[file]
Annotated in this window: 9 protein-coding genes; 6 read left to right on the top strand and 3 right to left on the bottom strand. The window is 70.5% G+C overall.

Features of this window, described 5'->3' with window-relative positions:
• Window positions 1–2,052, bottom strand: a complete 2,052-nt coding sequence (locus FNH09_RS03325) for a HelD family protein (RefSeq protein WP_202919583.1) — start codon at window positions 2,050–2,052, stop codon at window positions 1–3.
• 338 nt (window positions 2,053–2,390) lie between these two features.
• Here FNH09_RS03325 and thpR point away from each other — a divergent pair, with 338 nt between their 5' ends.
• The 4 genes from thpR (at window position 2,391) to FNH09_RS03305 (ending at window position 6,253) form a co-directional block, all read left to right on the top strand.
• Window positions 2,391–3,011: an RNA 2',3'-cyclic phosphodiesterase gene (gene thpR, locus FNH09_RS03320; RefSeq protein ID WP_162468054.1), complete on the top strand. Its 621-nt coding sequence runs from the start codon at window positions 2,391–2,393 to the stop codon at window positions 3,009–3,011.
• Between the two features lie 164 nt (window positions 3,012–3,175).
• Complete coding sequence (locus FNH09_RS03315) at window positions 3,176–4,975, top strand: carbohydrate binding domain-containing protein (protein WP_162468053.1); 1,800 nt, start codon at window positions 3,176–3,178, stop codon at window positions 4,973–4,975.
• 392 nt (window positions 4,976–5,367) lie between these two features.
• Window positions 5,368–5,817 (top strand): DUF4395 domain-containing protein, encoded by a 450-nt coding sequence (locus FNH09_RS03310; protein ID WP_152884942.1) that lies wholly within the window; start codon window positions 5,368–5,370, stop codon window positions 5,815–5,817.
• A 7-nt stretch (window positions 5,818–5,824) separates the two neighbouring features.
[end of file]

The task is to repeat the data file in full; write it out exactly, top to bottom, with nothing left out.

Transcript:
Annotated in this window: 9 protein-coding genes; 6 read left to right on the top strand and 3 right to left on the bottom strand. The window is 70.5% G+C overall.

Features of this window, described 5'->3' with window-relative positions:
• Window positions 1–2,052, bottom strand: a complete 2,052-nt coding sequence (locus FNH09_RS03325) for a HelD family protein (RefSeq protein WP_202919583.1) — start codon at window positions 2,050–2,052, stop codon at window positions 1–3.
• 338 nt (window positions 2,053–2,390) lie between these two features.
• Here FNH09_RS03325 and thpR point away from each other — a divergent pair, with 338 nt between their 5' ends.
• The 4 genes from thpR (at window position 2,391) to FNH09_RS03305 (ending at window position 6,253) form a co-directional block, all read left to right on the top strand.
• Window positions 2,391–3,011: an RNA 2',3'-cyclic phosphodiesterase gene (gene thpR, locus FNH09_RS03320; RefSeq protein ID WP_162468054.1), complete on the top strand. Its 621-nt coding sequence runs from the start codon at window positions 2,391–2,393 to the stop codon at window positions 3,009–3,011.
• Between the two features lie 164 nt (window positions 3,012–3,175).
• Complete coding sequence (locus FNH09_RS03315) at window positions 3,176–4,975, top strand: carbohydrate binding domain-containing protein (protein WP_162468053.1); 1,800 nt, start codon at window positions 3,176–3,178, stop codon at window positions 4,973–4,975.
• 392 nt (window positions 4,976–5,367) lie between these two features.
• Window positions 5,368–5,817 (top strand): DUF4395 domain-containing protein, encoded by a 450-nt coding sequence (locus FNH09_RS03310; protein ID WP_152884942.1) that lies wholly within the window; start codon window positions 5,368–5,370, stop codon window positions 5,815–5,817.
• A 7-nt stretch (window positions 5,818–5,824) separates the two neighbouring features.